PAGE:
By Charlie Frost

Last winter, I lost my 11-year-old dog Harry to cancer. Harry was my first dog, and from the moment he arrived in my family’s life, we adored him. Harry was a Hungarian Vizsla, or ‘Velcro Vizsla’ as they’re aptly nicknamed due to the way they ‘attach’ themselves to their owners, and Harry personified this, following us around like an ever-present, rust-coloured shadow. We embraced this; he ran up mountains with my husband, cantered alongside me and my horse, swam with us in the ocean, camped alongside us in tents and was our constant road-trip companion. He was wherever we were. Until he wasn’t.


Harry on Table Mountain, Cape Town, South Africa, 2023

When Harry started showing signs of discomfort—instead of running to the door when my husband put on his running shoes, he’d run for his basket—a trip to the vet uncovered arthritis in his spine, and so we slowed things down. 

And just two months later, another trip to the vet, showed Hemangiosarcoma—a form of cancer, aptly named ‘the silent killer’ which grows and spreads rapidly. We brought Harry home in disbelief, determined to make his remaining time with us count, but 4 days later he was gone. Suddenly the house felt empty, walking was pointless, and I felt an overwhelming sense of guilt that I hadn’t done more for him. My rust-coloured shadow was replaced by a blanket of loss.

So, we did what many people do whilst trying to navigate the loss of a beloved pet and fill the hole they leave…. We got another Vizsla named Scout.


Scout, Cape Town, South Africa, 2024

A different kind of dog

Scout was everything Harry wasn’t—which was understandable given he was an excitable puppy and in a new home with strange people around him. My grief and guilt, which I foolishly thought would disappear if I had something else to focus on, became worse. Not only did I feel like I’d somehow betrayed Harry, but I couldn’t connect with Scout. I spent the first few months trying to work out how to love and understand this dog in the same way I had with Harry. 


Around this time I got the opportunity to attend The Masterson Method® Read and Release online canine bodywork course. It’s a form of bodywork, originally created for horses, that follows and uses the responses of the animal to your touch, to find and release tension. More importantly to me, in addition to the physical benefits, it’s also key in developing the relationship and bond of trust that develops through hands-on connection, something I knew I needed to find with Scout.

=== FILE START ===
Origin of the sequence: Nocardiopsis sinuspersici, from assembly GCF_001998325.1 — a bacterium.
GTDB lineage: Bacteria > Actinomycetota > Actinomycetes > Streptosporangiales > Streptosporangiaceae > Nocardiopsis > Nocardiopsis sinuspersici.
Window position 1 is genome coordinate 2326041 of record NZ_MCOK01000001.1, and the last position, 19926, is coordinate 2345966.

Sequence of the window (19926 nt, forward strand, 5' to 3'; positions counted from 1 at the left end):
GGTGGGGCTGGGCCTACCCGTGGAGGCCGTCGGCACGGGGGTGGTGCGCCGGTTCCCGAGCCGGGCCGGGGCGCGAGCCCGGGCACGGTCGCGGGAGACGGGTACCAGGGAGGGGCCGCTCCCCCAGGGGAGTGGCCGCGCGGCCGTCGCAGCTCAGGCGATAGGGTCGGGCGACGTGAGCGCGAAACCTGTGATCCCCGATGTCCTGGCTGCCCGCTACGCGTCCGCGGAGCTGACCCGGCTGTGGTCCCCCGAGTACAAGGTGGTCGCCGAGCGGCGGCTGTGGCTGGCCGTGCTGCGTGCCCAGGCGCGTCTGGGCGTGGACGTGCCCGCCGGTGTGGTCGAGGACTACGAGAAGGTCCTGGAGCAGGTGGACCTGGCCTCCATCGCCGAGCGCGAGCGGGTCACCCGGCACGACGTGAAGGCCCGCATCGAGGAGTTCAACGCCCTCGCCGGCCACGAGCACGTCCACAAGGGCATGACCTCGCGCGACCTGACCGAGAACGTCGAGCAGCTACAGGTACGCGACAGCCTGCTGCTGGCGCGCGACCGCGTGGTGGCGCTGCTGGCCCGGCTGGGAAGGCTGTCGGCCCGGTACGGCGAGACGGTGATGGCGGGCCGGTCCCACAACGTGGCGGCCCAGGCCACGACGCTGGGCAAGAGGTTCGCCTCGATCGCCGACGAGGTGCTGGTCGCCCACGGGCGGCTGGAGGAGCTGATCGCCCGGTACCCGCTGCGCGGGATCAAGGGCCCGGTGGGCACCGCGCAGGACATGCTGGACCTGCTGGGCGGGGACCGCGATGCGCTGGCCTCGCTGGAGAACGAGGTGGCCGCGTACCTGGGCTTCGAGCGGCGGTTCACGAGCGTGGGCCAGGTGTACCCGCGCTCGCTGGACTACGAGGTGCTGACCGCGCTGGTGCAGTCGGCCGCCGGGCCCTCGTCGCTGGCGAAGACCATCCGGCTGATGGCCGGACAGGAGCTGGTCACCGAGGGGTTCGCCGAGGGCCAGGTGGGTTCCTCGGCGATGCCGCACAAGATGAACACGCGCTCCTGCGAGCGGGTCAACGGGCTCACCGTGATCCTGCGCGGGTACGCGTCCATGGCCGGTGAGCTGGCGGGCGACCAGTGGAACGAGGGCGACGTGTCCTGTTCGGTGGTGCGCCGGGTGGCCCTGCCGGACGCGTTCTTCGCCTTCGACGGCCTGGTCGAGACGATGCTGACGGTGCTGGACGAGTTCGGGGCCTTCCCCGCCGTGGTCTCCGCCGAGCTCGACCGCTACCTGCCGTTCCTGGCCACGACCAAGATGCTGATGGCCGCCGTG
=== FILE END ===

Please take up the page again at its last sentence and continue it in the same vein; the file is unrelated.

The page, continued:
As a Masterson Method Fieldwork student, I was already familiar with the equine techniques and seen firsthand the positive effects it has on both horses, and on me personally, so I was hoping to see if The Masterson Method could help me bond with Scout. 


I was also curious as to how the techniques could work on a different species, particularly when we know that horses as prey animals have different motivations and behavioral responses. But as Jim Masterson, who created The Masterson Method,  explains in his Beyond Dog Massage Book (2023), “both horses and dogs are survival animals who have evolved to block out physical tension and pain to make it through life. It’s just that horses accumulate tension in the body when running away from something, and dogs accumulate tension when running toward something,” which made sense. 


Whilst Scout was young and physically healthy, that didn’t mean that he too wasn’t blocking out or hiding tension, which I found out can be caused in dogs by any number of things such as:

  • Play and overplay or overexertion (typical for younger dogs and particularly my boisterous boy!)
  • Work and overwork 
  • Compensation for other issues such as joint or ligament or systemic issues